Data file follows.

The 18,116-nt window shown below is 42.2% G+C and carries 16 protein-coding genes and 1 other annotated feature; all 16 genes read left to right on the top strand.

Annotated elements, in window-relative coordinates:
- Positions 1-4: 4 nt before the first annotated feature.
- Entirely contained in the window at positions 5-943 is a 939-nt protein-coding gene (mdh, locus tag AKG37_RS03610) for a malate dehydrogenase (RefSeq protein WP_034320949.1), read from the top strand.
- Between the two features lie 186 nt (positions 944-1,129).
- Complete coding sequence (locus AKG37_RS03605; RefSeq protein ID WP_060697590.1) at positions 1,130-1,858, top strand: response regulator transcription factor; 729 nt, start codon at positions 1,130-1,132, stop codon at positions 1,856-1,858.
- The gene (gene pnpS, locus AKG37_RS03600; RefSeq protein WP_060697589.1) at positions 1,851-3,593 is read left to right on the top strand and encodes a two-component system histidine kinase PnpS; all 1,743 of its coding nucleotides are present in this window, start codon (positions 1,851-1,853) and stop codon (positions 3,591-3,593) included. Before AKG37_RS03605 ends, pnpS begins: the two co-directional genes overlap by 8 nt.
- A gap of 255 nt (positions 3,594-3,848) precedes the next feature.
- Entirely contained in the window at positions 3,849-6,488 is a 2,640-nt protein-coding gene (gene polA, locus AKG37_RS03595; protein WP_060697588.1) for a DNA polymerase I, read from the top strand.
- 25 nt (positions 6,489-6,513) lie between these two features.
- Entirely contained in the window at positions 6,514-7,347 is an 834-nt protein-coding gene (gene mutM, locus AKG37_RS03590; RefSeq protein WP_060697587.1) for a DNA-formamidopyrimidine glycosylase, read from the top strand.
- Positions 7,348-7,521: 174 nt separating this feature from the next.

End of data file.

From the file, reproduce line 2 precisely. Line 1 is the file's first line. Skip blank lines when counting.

Annotated elements, in window-relative coordinates: